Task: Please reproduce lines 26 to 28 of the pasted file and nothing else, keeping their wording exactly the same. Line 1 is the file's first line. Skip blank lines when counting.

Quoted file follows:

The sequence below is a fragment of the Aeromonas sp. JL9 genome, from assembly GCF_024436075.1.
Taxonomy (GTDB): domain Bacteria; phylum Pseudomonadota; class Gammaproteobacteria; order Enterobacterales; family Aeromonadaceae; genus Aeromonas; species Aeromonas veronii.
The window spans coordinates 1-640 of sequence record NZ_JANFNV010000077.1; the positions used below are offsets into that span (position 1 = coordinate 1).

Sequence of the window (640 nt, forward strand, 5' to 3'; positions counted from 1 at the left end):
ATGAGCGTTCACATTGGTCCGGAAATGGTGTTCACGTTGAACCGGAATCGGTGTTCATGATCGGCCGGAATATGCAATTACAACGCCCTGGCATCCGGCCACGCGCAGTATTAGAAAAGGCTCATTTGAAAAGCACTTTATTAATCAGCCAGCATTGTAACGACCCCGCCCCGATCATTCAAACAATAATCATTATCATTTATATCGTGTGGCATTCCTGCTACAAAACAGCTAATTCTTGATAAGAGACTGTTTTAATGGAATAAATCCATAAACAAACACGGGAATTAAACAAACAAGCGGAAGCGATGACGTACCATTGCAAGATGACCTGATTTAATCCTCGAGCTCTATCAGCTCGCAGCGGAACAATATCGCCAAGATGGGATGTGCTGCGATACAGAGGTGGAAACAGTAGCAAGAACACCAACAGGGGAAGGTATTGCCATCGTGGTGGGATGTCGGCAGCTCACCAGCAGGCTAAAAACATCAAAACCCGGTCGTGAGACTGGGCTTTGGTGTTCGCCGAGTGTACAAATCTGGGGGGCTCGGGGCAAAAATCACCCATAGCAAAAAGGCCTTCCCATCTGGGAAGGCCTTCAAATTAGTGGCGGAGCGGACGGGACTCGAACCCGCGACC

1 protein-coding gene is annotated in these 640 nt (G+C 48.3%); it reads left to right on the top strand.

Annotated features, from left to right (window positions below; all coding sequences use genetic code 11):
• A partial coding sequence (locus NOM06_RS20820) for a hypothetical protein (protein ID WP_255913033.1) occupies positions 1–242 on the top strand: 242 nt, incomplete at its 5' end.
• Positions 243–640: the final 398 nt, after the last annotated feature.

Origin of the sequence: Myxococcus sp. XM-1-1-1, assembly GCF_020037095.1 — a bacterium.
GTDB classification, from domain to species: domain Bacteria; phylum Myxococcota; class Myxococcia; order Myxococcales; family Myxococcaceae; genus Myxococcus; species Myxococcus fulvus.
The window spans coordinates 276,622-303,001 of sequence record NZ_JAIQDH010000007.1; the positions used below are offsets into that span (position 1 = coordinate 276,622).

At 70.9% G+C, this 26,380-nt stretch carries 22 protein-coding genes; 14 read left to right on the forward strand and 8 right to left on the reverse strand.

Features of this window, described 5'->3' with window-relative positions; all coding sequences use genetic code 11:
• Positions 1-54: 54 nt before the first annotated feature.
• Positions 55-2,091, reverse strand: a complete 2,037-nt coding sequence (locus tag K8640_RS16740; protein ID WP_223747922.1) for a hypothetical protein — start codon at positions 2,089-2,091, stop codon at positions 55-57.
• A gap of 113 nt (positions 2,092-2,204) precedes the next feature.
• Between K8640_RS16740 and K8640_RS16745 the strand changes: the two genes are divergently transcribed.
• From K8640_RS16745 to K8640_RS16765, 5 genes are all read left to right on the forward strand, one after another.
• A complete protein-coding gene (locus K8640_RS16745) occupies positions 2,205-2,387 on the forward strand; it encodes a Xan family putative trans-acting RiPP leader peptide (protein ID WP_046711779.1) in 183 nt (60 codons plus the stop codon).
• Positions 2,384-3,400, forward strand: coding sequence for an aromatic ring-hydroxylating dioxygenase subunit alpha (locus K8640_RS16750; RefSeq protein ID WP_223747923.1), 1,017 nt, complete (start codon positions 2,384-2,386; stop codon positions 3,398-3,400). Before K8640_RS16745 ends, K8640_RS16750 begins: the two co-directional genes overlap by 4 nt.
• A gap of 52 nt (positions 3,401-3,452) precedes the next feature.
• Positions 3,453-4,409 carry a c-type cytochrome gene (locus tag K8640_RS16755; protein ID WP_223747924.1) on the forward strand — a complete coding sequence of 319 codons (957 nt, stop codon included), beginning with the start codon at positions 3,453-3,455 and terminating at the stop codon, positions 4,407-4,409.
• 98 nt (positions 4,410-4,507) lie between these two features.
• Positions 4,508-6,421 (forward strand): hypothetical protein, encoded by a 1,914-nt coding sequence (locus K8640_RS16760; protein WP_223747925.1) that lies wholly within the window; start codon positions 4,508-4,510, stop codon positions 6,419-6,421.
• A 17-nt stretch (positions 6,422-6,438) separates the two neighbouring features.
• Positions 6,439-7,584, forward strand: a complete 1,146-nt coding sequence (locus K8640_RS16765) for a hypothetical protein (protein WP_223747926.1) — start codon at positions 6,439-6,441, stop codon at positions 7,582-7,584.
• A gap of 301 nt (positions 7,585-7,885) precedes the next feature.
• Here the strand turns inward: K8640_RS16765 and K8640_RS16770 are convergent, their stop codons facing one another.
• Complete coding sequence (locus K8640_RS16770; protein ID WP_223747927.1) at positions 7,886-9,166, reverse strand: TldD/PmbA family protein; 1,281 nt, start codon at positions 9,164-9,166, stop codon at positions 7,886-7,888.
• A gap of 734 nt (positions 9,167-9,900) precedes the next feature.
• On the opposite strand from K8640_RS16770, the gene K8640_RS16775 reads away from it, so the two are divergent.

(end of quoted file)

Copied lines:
• A 17-nt stretch (positions 6,422-6,438) separates the two neighbouring features.
• Positions 6,439-7,584, forward strand: a complete 1,146-nt coding sequence (locus K8640_RS16765) for a hypothetical protein (protein WP_223747926.1) — start codon at positions 6,439-6,441, stop codon at positions 7,582-7,584.
• A gap of 301 nt (positions 7,585-7,885) precedes the next feature.